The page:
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Getting Geared Up for Trolling: Top Tackle Picks

Most fishermen don’t get their start in fishing by whipping out the trolling gear and hauling in fish. No, if you are like me you might have caught your first fish on a bobber and a piece of worm. You start with the basics and move towards the complicated. Much like a mixed martial artist, you start with punching, kicking, wrestling, and then move on to Jiu-Jitsu or other more technical forms of fighting.

And so it is with fishing. Sure, anyone can cast a line behind the boat and kick the motor in gear. Well, you are trolling. But, what I want for you is to turn you into a “black belt level troller” (running 6 or more lines like a well-tuned symphony).

Trophy walleye fishing

The author with a trophy walleye caught with his 6 year old nephew while trolling

So let’s get started!

The focus of this article will mainly be based around trolling for freshwater species like walleye, bass, northern pike, musky, and even panfish like crappie (which tend to suspend and most fisherman overlook trolling for panfish).

We’ll cover rod, reel, and line selections and how to spread lures out using planer boards to cover big swaths of water for roaming fish. If you stick around to the end. (I’ll share some of my trusty lures with ya).

Picking a rod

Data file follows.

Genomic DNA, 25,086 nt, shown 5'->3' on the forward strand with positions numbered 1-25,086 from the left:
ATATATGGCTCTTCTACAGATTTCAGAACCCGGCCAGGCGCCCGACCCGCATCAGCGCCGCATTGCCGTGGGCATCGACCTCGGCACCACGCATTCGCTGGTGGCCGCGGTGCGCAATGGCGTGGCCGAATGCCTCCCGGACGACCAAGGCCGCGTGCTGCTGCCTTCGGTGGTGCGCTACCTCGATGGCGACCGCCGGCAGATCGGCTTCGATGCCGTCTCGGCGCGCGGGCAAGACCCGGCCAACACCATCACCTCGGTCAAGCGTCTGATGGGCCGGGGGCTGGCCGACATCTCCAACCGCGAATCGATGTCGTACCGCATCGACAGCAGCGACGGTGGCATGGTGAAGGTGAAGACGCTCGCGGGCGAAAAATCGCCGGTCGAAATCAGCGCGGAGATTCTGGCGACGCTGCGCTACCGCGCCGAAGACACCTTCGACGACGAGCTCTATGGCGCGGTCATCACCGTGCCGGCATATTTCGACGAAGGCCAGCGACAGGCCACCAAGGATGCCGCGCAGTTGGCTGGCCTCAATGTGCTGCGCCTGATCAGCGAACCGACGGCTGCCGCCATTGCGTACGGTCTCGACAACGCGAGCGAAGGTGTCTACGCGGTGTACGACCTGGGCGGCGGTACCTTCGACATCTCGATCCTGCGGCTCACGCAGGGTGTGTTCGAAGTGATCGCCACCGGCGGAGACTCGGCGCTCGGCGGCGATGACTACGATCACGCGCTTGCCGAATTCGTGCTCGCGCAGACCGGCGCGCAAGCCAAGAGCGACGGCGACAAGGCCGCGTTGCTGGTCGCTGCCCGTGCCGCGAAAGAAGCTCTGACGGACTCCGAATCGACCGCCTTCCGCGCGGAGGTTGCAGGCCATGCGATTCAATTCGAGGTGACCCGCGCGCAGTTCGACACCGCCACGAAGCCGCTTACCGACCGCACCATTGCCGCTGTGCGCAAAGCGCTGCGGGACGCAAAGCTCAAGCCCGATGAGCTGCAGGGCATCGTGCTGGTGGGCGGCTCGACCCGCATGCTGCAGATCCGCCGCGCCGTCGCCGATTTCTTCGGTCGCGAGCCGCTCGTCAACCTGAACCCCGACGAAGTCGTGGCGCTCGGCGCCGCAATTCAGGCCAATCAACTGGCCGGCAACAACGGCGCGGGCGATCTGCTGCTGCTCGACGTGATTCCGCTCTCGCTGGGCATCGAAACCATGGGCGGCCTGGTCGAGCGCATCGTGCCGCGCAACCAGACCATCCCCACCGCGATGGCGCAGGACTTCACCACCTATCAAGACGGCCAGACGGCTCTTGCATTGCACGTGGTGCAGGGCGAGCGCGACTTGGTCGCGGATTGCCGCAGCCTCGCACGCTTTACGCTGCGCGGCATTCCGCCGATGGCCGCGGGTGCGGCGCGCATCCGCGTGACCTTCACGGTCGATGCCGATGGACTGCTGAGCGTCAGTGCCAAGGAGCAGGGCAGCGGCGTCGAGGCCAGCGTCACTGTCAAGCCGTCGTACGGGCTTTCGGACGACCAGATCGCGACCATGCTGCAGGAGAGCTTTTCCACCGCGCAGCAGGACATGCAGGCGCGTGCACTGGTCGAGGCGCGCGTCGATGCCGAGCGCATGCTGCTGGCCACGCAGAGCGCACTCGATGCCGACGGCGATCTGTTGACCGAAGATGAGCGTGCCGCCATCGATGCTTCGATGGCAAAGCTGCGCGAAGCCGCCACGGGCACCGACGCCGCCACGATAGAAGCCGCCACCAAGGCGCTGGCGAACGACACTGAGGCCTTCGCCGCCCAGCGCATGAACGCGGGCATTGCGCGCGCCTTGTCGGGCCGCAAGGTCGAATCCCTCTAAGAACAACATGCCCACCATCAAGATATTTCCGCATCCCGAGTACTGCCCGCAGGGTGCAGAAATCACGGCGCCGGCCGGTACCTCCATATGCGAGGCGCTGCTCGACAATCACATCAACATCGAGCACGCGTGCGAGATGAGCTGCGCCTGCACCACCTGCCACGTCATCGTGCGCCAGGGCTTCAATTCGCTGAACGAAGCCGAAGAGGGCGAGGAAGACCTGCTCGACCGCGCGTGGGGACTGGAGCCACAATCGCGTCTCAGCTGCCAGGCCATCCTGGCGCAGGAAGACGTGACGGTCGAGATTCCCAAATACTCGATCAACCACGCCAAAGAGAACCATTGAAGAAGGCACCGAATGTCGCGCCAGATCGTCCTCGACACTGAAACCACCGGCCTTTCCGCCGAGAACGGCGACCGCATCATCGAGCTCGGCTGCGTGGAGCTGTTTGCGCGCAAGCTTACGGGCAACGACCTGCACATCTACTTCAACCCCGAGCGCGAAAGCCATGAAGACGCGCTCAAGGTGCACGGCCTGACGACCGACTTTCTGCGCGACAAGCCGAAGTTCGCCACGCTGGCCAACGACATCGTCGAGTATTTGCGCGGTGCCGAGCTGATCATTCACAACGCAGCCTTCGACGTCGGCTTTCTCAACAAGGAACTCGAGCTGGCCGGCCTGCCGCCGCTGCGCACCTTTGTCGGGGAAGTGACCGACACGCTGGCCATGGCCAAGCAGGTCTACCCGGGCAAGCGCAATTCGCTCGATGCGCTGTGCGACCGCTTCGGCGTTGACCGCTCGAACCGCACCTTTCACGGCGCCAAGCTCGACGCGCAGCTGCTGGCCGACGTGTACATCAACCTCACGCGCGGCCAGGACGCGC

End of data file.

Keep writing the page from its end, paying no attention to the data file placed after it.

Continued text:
trolling for walleye with planer boards

From a recent trip to Door County, Wisconsin (trolling for walleye with planer boards)

In most trolling scenarios, a super sensitive rod is not needed.  I won’t be asking you to purchase 6 — $300 hundred dollar rods.  Typically, rods for trolling fall into the $40-$100 dollar price range.

The Cabela’s DepthMaster® Trolling rods are a solid option for getting started in trolling. They have models from 5’ to 12’ long for a variety of techniques.

When using planer boards I prefer a 8-9’ trolling rod.  These rods start at $34.95 and are an economical choice.

You can also pick trolling rods based on different types of techniques such as: lead core, planer board, downrigger, and dipsy diver.

Other brands of rods you might want to check out include:  St. Croix, Okuma, Penn, Berkley, and others.

Finding a trolling reel

For over 20 years I have relied on the Daiwa Sealine SG Line Counter Reels Model SG27LC3B.  Some of these reels are over 15 years old and still kicking.  They are however a little pricey coming in at $109.99 at most retailers (but they hold up for years).

Daiwa Accudepth Plus-B series

Daiwa Accudepth Plus-B series

Another option would be the Daiwa Accudepth Plus-B series.

Coming in at a little less $70 bucks, I’ve had good luck with these reels as well.

Most dedicated trolling reels have a line counter on them which aids greatly in getting your lures back down the exact depth to where the fish are located (make sure your selection has a line counter).

Of course, there are many other reel options including those from: Shimano, Okuma, Cabela’s, Penn, and others.

Selecting the right line

Depending on the species of fish you are after the right line may “make or break” your fishing trip (pun intended).

The line that I personally use for most of my planer board trolling is Berkley Trilene XT in 10 pound test.